What we learnt at the Journalism AI Festival

AI is no longer a stranger to newspaper publishers. The second edition of the JournalismAI festival last week highlighted interesting developments of the use of AI across publishing. From automating newsroom tasks to increasing subscription bases, AI technologies are starting to prove their worth.

The Business Case of AI

Anita Zielina of Newmark Journalism School identified 5 areas in which AI can create opportunities for publishers. These were: content creation, content discovery, content distribution, marketing and advertising.

Using AI in these fields can lead to 2 important business results:

  1. Increased revenue: Better products with better targeting that drive higher subscriber satisfaction which results in higher willingness to pay and reduced churn.
  2. Improved efficiency: AI can help to lower resource costs on redundant and repetitive work flows and create better efficiency within the newsroom.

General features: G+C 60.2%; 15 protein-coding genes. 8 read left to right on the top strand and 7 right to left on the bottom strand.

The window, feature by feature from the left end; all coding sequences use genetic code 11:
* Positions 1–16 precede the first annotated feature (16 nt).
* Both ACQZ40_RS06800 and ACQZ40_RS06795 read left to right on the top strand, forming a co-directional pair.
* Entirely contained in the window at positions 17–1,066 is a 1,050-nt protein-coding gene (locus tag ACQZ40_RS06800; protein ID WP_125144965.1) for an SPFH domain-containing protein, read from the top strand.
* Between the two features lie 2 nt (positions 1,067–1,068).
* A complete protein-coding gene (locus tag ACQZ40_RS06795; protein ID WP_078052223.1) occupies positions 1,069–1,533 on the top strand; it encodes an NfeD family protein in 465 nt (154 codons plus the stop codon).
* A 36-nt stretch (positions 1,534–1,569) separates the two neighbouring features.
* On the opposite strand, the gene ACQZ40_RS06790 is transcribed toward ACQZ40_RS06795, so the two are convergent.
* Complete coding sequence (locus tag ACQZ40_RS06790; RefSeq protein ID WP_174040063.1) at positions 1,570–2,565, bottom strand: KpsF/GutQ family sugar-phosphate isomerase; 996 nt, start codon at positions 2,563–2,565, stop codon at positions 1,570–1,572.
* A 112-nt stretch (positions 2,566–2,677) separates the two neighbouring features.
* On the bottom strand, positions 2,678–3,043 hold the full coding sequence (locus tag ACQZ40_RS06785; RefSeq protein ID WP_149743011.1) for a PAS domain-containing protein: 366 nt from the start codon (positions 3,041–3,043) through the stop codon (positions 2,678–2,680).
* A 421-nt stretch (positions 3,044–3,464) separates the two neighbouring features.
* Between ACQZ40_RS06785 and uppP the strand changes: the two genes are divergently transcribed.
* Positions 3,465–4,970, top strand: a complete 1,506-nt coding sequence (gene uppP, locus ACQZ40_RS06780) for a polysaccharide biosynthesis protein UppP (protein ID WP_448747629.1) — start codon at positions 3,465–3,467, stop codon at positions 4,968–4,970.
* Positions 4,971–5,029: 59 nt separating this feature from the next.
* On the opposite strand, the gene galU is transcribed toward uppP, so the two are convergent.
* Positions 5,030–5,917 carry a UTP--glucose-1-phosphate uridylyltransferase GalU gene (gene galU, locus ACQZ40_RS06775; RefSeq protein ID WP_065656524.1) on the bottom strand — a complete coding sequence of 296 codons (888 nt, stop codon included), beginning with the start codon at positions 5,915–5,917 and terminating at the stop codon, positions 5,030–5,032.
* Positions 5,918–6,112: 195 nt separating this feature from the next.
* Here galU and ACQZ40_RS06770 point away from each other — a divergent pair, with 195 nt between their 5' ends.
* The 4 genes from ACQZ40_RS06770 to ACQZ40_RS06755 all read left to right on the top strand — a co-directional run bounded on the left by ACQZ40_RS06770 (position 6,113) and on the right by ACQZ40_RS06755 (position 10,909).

Anita did add that investment in AI is not like other forms of investment. Newsrooms must have patience. Investment in AI is something which pays off for newsrooms in the long-term.

If you try to fit AI into your usual quarterly returns numbers, it’s never going to work out.

Anita Zielina, Director of News Innovation and Leadership, Newmark Journalism School

From analysis of 22,000 readers exposed to AI algorithms on our JAMES platform, we see that AI shows a clear impact in habit formation and churn reduction. Personalised newsletters based on JAMES Hybrid algorithms drove a 22% increase in habitual reading for exposed cohorts vs non exposed cohorts.

A correlation between increase in habitual readers and churn reduction was observed during the joint JAMES research project at The Times of London. We observed 49% lower churn among cohorts exposed to the JAMES Personalised Newsletters. This can translate in significant revenues for publishers.

Further experiments are running at national and regional publishers in Denmark and Finland. These are also starting to show similar initial results.

Automation can create more time for journalism

Automation is becoming less of a gros mot and more of a strategic tool. Cynthia DuBose uncovered how McClatchy have leveraged AI for automating tasks in their newsrooms. To stay true to their “deeply rooted commitment to the role of local journalism”, McClatchy adopted AI to bring value to local communities.